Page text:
Wednesday, October 24, 2007

Poststernotomy Mediastinitis and Repair

Updated 3/2017-- photos and all links (except to my own posts) removed as many no longer active.

In the United States, mediastinitis most commonly occurs in the postoperatively. It occurs in 1-2% of patients who have a sternotomy. Most of these patients are cardiac surgery patients (more than 300,000 cases per year in the US). Most of these are coronary bypass patients rather than heart valve or transplant patients. Some other causes of mediastinitis, other than postoperative, include 1) esophageal perforation; 2) trauma, especially blunt trauma to the chest or abdomen; 3) tracheobronchial perforation, due to either penetrating or blunt trauma or instrumentation during bronchoscopy; 4) descending infection following surgery of the head and neck, great vessels, or vertebrae; 5) progressive odontogenic infection (Ludwig angina); 6) mediastinal extension of lung infection; and 7) chronic fibrosing mediastinitis due to granulomatous infections. (photo credit)
Mediastinitis is a life-threatening condition with an extremely high mortality rate if recognized late or treated improperly. Although small in proportional terms (one out of one hundred post-sternotomy), the actual number of patients affected by mediastinitis is substantial (1% of 300,000 equals 3000). This significantly increases mortality and cost.

Even though poststernotomy mediastinits is considered by the Department of Health and Human Services as a "never event" it will still occur. Hopefully, it will decrease to a much smaller (though I doubt ever be a "never") in number event. Prevention guidelines—The CDC surgical site infection prevention guidelines are backed by evidence based medicine. 

Risk factors for the development of mediastinitis postoperatively include the following:
  • Bilateral internal mammary artery grafts
  • Diabetes mellitus
  • Emergency surgery
  • External cardiac compression (conventional cardiopulmonary resuscitation)
  • Obesity (>20% of ideal body weight)
  • Postoperative shock, especially when multiple blood transfusions are required
  • Prolonged bypass and operating room time
  • Reoperation and/or Reexploration following initial surgery (check out Grunt Doc's post)
  • Sternal wound dehiscence
  • Surgical technical factors (eg, excessive use of electrocautery, bone wax, paramedian sternotomy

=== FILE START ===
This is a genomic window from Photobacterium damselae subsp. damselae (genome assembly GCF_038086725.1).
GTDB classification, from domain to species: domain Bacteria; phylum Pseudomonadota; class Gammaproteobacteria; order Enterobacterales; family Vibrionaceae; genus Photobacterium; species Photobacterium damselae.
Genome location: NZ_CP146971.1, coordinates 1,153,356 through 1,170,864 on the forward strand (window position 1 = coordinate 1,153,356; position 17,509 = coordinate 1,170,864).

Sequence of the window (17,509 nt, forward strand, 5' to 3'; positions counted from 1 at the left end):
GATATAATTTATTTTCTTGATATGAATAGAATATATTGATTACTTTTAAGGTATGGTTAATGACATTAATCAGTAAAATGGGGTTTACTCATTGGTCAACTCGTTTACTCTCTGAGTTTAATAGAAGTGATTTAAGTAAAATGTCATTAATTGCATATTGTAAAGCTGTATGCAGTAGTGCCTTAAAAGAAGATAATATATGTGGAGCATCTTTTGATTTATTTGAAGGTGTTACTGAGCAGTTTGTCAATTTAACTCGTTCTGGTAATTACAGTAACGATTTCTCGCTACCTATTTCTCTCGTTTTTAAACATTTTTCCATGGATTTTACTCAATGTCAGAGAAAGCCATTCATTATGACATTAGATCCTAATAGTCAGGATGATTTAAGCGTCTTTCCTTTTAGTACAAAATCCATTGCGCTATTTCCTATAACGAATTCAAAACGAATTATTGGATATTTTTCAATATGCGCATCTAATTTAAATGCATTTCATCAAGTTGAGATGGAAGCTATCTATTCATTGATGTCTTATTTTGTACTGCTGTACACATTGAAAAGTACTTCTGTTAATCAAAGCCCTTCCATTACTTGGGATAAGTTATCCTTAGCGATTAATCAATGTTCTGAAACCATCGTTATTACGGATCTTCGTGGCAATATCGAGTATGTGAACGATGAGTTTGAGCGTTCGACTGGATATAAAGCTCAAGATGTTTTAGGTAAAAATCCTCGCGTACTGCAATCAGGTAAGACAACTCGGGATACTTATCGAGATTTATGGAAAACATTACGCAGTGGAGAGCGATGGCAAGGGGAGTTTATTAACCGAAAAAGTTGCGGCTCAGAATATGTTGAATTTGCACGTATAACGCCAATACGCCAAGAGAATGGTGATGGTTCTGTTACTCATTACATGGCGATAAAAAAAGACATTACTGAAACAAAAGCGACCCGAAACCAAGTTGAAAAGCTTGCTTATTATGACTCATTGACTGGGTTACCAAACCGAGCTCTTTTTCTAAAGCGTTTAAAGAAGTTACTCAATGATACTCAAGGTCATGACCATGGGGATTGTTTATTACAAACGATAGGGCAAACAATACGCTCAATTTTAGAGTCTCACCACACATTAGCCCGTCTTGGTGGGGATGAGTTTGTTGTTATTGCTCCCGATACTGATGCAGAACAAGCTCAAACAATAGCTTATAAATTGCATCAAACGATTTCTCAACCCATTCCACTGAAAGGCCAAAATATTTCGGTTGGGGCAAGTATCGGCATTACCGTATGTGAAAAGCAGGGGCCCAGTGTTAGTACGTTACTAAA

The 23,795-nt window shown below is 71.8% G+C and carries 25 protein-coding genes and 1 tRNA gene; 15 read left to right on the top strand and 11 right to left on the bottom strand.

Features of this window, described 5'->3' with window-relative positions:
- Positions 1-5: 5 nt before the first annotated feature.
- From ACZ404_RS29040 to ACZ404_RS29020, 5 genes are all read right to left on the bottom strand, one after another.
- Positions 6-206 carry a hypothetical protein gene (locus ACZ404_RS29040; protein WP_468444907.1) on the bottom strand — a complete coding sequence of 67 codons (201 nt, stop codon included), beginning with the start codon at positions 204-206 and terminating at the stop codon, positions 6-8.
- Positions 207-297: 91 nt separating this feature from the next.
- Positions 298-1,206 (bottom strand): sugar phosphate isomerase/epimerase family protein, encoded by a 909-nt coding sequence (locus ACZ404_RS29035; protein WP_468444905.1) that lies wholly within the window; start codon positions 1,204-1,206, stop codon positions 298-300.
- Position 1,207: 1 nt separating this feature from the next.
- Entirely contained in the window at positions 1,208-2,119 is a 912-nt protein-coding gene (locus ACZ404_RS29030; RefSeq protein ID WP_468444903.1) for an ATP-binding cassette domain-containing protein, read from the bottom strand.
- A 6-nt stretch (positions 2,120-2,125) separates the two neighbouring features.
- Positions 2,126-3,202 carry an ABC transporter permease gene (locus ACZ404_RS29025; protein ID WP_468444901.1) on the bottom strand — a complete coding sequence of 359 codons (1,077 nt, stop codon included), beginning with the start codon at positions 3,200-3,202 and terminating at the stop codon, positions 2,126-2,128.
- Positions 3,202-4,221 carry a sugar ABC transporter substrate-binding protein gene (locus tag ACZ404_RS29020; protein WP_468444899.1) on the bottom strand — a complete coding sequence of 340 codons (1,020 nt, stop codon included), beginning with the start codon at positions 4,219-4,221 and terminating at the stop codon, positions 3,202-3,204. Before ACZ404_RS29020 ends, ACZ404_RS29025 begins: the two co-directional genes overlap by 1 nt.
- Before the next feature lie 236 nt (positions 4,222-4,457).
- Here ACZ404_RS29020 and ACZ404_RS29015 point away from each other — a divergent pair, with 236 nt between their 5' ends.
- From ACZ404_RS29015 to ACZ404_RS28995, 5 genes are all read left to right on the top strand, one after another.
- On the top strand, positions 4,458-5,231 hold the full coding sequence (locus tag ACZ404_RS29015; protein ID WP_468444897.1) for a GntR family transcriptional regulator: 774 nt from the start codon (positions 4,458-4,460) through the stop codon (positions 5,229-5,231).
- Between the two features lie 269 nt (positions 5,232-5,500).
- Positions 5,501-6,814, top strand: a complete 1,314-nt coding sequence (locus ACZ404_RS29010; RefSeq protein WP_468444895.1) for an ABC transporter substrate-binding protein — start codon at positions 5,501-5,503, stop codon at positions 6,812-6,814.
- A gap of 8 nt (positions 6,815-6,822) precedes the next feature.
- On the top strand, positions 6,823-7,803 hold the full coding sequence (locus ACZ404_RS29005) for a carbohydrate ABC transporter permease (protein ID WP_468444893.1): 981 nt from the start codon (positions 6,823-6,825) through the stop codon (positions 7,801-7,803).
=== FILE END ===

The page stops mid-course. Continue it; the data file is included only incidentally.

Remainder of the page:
Most patients have already received prophylactic antibiotics, usually a first-generation cephalosporin. Very broad and deep antibiotic coverage that includes Pseudomonas species (20% are gram negative) and methicillin-resistant S aureus (20% are MRSA) is needed. Culture results should then guide antibiotic use as multiple regimens are available for use with patients who have mediastinitis. Therapy is usually prolonged, ranging from weeks to months (4-6 weeks of therapy is adequate for most patients). Nutritional support is often necessary. This may be enteral or hyperalimentation.
Surgical options for mediastinitis after cardiac surgery
Effective treatment for simple sternal dehiscence without infection is rewiring the sternum. This usually yields reasonable long-term results. Cultures should be taken to exclude active infection in the cases of sternal dehiscence.
Failure to adequately debride and sterilize the mediastinum during the first reoperation is the most common cause of repeat postoperative mediastinitis. Options for mediastinitis after cardiac surgery are immediate closure after sternal debridement, delayed closure after sternal debridement, and sternal irrigation after sternal debridement. Each has its advantages and disadvantages. The best strategy for accomplishing this depends on the duration of the infection, the condition of the mediastinal structures, and the experience of the surgeon. Below is a diagram of the main pathways for treatment selection as per the presenting wound as per Dr. Norman Schulman (reference 3).

Most surgeons prefer to leave the wound open for subsequent debridement efforts after initial sternal reexploration. In this case, the wound is packed daily until it appears clean with adequate granulation tissue. At this point, muscle flap closure is achieved. The workhorse flap is the unipedicled pectoralis major muscle flap. It is based on its primary blood supply from the acromioclavicular axis. By detaching the muscle from its sternal, rib, humeral, and medial clavicular attachments and separating it from the clavicular head of the deltoid, it can usually be extended to the level of the xiphoid. Back cutting the superior medial segment of the pectoralis muscle for a distance of 4 to 6 cm maintains its blood supply and permits it to be tucked into an upper manubrial dead space. Distal closure at the level of or below the xiphoid is accomplished by approximating the upper medial ends of the rectus sheath with large no. 1 sutures. (photo credit)